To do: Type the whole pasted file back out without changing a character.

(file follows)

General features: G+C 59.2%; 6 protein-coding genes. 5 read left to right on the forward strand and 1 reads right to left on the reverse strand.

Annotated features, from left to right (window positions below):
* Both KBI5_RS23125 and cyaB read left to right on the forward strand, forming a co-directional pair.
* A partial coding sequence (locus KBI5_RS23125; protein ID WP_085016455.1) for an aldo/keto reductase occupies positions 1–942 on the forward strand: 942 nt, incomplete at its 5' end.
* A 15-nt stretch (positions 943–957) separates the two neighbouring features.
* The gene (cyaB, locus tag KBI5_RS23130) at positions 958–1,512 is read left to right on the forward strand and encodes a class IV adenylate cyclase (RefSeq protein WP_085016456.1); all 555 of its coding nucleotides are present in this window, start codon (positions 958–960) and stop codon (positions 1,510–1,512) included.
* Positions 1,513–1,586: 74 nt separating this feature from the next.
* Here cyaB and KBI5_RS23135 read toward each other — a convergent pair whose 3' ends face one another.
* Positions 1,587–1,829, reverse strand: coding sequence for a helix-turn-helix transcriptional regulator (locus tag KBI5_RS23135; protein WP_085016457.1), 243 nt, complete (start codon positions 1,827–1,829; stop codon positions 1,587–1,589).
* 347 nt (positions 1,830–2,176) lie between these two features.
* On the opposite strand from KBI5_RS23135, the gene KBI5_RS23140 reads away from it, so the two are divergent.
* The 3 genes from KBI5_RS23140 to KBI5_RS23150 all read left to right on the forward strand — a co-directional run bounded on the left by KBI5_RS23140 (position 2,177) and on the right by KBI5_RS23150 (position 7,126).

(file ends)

General features: G+C 59.2%; 6 protein-coding genes. 5 read left to right on the forward strand and 1 reads right to left on the reverse strand.

Annotated features, from left to right (window positions below):
* Both KBI5_RS23125 and cyaB read left to right on the forward strand, forming a co-directional pair.
* A partial coding sequence (locus KBI5_RS23125; protein ID WP_085016455.1) for an aldo/keto reductase occupies positions 1–942 on the forward strand: 942 nt, incomplete at its 5' end.
* A 15-nt stretch (positions 943–957) separates the two neighbouring features.
* The gene (cyaB, locus tag KBI5_RS23130) at positions 958–1,512 is read left to right on the forward strand and encodes a class IV adenylate cyclase (RefSeq protein WP_085016456.1); all 555 of its coding nucleotides are present in this window, start codon (positions 958–960) and stop codon (positions 1,510–1,512) included.
* Positions 1,513–1,586: 74 nt separating this feature from the next.
* Here cyaB and KBI5_RS23135 read toward each other — a convergent pair whose 3' ends face one another.
* Positions 1,587–1,829, reverse strand: coding sequence for a helix-turn-helix transcriptional regulator (locus tag KBI5_RS23135; protein WP_085016457.1), 243 nt, complete (start codon positions 1,827–1,829; stop codon positions 1,587–1,589).
* 347 nt (positions 1,830–2,176) lie between these two features.
* On the opposite strand from KBI5_RS23135, the gene KBI5_RS23140 reads away from it, so the two are divergent.
* The 3 genes from KBI5_RS23140 to KBI5_RS23150 all read left to right on the forward strand — a co-directional run bounded on the left by KBI5_RS23140 (position 2,177) and on the right by KBI5_RS23150 (position 7,126).